“Those executive functions of being able to be responsible for homework, those are the things you develop at school, being able to work with another individual who may have different views of you - that’s the part I think it’s too early to tell what the pandemic’s impact has been but at same time that’s going to be the priority for us - we know it’s impacted but we don’t know how far,” he said.
Local early childhood and health experts shared similar views.
“I would say it could affect their socialization skills, especially for young children who may have spent the end of pre-K and kindergarten in a computer setting, in terms knowing how to engage in face-to-face interaction,” said Tomea Sippio-Smith, K-12 education policy director for Public Citizens for Children and Youth, or PCCY.
“For many kids who have been learning only for the past couple of years, it may have affected their ability to interact with non-relatives or their ability to work as part of a larger group of students. Those are all possible impacts of students who were learning online. I don’t know of any studies off hand [but] one would expect that if you’ve never been in a setting and you’re a young student that has never had an opportunity to interact with other kids face to face, it will probably take an adjustment to learn those skills.”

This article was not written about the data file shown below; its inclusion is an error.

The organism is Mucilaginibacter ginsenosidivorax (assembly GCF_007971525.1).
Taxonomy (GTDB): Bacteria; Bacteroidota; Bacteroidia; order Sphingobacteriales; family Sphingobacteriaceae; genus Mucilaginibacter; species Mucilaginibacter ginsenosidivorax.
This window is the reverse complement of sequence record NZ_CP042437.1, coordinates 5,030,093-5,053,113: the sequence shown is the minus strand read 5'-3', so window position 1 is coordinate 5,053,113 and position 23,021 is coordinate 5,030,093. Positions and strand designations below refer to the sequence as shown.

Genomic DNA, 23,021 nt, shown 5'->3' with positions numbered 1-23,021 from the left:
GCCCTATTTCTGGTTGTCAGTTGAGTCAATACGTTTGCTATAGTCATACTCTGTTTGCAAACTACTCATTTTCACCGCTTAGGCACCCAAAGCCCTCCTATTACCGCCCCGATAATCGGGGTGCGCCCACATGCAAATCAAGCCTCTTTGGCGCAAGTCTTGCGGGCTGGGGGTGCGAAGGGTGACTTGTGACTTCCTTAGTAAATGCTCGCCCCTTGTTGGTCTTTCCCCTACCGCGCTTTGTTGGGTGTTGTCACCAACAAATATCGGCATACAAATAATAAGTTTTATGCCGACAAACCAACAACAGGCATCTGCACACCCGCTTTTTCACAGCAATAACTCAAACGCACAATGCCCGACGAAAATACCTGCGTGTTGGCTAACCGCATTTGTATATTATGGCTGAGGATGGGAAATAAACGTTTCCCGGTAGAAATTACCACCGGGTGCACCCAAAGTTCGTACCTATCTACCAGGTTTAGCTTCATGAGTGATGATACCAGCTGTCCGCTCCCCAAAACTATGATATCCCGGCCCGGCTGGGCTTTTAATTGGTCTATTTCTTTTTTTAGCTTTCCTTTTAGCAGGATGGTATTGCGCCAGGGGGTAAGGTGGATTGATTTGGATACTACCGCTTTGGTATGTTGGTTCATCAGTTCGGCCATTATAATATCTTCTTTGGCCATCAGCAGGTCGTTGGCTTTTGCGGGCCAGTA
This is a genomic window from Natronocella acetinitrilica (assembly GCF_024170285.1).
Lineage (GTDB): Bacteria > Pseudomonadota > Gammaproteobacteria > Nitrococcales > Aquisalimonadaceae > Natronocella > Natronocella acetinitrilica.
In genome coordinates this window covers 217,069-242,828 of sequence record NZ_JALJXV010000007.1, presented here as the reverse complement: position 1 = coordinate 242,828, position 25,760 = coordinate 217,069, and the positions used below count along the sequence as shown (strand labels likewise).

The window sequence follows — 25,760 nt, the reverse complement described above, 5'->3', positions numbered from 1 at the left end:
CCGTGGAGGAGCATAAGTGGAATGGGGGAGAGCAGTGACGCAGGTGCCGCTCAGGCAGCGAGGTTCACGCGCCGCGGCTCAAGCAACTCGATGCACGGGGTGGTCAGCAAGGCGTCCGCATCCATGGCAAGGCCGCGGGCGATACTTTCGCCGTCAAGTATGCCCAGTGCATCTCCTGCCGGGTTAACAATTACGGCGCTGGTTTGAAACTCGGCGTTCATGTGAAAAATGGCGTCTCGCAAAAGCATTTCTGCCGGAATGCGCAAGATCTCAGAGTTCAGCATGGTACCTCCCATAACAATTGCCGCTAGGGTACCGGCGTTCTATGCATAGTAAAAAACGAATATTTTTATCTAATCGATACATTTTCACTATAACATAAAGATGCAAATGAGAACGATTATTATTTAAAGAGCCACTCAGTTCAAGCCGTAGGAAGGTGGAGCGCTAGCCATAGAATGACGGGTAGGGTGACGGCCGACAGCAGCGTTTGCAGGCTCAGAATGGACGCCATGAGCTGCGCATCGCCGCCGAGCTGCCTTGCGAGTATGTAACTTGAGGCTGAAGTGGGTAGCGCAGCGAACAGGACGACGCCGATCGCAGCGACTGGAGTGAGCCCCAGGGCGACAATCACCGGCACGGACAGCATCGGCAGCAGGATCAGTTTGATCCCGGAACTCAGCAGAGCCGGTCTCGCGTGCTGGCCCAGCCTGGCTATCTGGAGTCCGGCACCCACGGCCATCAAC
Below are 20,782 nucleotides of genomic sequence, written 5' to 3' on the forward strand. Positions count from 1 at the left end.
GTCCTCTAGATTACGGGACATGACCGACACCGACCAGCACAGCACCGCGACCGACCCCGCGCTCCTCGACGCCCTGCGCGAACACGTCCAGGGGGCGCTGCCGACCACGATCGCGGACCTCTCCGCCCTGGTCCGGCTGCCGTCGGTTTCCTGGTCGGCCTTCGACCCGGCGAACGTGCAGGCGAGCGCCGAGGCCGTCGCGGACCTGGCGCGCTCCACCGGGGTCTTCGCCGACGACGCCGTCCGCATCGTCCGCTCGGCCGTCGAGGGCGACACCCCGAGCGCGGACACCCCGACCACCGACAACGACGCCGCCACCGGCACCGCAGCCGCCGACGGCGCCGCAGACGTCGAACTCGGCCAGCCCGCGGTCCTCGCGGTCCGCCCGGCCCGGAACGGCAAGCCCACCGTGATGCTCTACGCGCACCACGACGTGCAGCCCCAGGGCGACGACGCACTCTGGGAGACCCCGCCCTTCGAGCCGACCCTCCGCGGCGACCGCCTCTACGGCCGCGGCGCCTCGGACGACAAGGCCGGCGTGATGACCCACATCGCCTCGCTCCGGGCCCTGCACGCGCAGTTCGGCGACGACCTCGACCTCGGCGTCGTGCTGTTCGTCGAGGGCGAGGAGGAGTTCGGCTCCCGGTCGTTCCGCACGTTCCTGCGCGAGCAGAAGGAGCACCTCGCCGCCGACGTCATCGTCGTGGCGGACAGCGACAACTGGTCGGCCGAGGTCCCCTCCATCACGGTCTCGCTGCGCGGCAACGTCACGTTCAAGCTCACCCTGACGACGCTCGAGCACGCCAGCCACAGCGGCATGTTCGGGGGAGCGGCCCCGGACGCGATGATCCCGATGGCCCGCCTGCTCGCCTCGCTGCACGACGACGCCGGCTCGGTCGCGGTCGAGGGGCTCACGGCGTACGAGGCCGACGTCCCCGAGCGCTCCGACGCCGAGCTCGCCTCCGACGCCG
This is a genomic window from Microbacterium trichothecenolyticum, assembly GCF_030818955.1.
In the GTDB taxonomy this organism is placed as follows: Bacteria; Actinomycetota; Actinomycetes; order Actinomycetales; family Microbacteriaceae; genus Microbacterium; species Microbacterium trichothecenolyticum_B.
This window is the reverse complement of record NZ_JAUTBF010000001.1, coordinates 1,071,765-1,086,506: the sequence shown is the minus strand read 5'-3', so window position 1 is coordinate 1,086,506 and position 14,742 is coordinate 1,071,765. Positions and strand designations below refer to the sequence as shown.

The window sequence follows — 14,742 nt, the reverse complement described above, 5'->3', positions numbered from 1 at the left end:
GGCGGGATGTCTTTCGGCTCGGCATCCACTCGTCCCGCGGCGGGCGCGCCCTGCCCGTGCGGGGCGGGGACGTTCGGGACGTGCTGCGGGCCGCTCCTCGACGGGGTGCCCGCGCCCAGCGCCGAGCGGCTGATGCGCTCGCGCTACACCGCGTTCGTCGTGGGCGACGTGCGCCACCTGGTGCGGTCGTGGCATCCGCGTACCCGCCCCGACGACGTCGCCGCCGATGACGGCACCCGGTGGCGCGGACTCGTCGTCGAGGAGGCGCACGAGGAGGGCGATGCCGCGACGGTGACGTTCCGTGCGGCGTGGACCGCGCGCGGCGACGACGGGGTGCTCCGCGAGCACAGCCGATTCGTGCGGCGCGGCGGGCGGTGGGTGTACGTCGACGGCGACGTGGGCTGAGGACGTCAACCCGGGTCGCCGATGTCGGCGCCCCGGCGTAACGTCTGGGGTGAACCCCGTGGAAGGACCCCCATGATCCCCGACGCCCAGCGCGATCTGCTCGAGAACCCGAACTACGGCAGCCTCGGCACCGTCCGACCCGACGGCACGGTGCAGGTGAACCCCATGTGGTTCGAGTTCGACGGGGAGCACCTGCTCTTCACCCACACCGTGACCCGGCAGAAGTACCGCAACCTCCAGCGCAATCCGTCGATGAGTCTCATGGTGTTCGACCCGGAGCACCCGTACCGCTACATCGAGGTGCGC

“Research shows the more opportunity children have for informal play, the greater they develop their creativity, their ability to problem solve, their ability to pay attention to details, so it really sets them up to be successful in school. It’s much more critical in the early ages than it is in middle school,” she said.
“It makes me so mad. I just feel for them. My recommendation for parents and educators would be to say it won’t be completely normal when kids go back, they won’t be completely normal. They could be nervous. I think we’re going to need to be really patient with these kids.”